The tents were up, the campfire lit. We drew nearer to the flames to hear Akela, the heat roasting our fronts as our backs froze in the chill mountain air.
He made his voice soft, so we listened all the harder.
“This is the story of Ol’ Ranger Joe” he said. “And the terrible things that happened right here where Joe lived. And where he died. And where, some say, he walks still.”
An excited gasp rippling around the group
“Now Joe looked after the campgrounds hereabouts. Got from place to place on his old rusty bicycle”
On cue, from the darkness, the repetitive creak of a squeaky wheel turning, turning…
“They say it was the loneliness that did it. Up here alone for so long. Why, it would be enough to send anyone crazy. But Ol’ Joe? He really went for it.
“One hot summer night, like tonight, Joe had a group of lads camping on one of his pitches. Maybe not this exact one, but near as like. He sneaked off to his cabin in the woods…”
Crunch, crunch footsteps on gravel
“Sharpened his axe…”
Grind, grind, scrape
“...and crept back to the campsite, opening the tents one by one…
Soft, soft steps
“ ...and CHOP!”
A dull, wet thud
“He murdered every boy, leaving their bloodied corpses strewn around the site. Every boy...except one.
“Jack Brady played dead until Joe’s bloodlust was slaked and he headed back to his cabin on his tired old feet. Jack grabbed Joe’s bike and raced ahead, stringing a guy rope between two trees over the stile he knew Joe would cross to get home.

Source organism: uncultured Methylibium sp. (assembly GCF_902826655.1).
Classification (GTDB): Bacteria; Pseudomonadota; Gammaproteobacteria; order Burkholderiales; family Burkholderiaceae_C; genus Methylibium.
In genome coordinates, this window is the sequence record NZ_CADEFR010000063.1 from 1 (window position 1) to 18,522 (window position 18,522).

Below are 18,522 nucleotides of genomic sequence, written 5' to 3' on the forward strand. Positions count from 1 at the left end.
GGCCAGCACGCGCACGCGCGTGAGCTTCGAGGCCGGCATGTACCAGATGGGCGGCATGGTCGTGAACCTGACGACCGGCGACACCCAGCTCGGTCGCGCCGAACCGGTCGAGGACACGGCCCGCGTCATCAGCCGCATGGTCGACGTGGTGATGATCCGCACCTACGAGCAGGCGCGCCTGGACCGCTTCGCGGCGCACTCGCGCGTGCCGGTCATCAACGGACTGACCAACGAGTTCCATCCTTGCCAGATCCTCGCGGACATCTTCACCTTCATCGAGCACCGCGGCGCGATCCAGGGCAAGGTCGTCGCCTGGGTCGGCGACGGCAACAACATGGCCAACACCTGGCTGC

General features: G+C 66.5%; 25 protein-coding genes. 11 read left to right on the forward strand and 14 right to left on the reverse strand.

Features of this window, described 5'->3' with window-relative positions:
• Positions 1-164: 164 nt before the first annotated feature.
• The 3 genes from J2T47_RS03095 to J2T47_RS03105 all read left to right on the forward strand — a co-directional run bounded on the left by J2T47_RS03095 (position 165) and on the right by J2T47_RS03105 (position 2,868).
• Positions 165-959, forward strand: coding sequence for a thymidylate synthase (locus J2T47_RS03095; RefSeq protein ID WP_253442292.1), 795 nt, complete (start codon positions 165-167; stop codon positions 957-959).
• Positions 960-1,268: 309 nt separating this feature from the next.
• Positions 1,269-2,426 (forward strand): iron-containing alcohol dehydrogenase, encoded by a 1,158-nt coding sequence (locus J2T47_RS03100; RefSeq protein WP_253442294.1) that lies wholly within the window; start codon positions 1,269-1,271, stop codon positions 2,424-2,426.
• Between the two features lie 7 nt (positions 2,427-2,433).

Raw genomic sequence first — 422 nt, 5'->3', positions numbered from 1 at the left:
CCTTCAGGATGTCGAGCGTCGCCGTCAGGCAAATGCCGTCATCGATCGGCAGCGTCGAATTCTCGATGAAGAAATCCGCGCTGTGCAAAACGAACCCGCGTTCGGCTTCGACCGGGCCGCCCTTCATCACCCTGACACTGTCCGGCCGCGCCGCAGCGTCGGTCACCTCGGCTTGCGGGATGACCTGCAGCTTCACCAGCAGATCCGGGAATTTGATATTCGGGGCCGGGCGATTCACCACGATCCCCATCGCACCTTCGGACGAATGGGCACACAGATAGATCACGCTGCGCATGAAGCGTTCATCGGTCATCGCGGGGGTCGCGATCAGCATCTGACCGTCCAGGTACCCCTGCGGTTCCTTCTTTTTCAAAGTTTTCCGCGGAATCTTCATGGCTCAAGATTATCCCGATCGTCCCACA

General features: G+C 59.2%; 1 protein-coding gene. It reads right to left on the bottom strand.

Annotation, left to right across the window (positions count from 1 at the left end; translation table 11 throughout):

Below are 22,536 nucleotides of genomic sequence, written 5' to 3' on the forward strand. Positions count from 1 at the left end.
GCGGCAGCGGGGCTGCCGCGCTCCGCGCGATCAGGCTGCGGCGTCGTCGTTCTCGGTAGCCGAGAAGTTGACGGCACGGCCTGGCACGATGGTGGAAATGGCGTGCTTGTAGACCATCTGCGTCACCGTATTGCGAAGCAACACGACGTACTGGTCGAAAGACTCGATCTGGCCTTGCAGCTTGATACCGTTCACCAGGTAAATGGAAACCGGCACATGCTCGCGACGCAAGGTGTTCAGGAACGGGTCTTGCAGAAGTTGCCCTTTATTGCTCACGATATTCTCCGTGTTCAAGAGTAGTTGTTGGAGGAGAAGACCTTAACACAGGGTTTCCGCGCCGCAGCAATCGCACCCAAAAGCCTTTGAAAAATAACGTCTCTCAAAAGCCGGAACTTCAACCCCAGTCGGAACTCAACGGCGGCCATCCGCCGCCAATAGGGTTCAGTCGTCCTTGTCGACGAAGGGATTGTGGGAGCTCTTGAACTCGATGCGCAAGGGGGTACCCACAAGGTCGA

“Joe, in a madman’s rush, ran into the trap and fell, breaking his neck. Jack was saved!”
SNAP! A branch cracked, echoing in the hush
“But no-one knew that Jack was alone up here with the bodies of his friends. Stranded, poor Jack lost his mind, just like Ol’ Joe.
“When the rescue party finally came they found that nearly all the bodies were savaged and torn and bore small, human toothmarks.
“As for Jack? His body was never found. They say he and Joe walk these campsites together still, looking for fresh flesh to feast upon”
A huge crash and a rabid fearsome roar
Baloo, Akela’s assistant, burst into the clearing brandishing an axe, salivating and howling like a madman at the moon.
After the screams and excitement died down we were ushered to bed, still talking excitedly about Ol’ Joe. Michael Callaghan swore he saw a figure watching from the trees. A delicious thrill coursed down my spine at the thought.
We climbed, chattering, into our sleeping bags until one by one the other boys fell asleep and only I lay awake. I imagined Jack’s last lonely moments as madness descended.
I imagined him cold and alone, his mind eaten away, his body wasted and suddenly the story wasn’t exciting; it was devastating. Had he suffered before his mind was too broken to realise what was happening?
The slow crunch of teeth on metal, the fresh coolness of air in a stifling tent
Slowly, in pitch darkness, the zip of the tent begin to rise...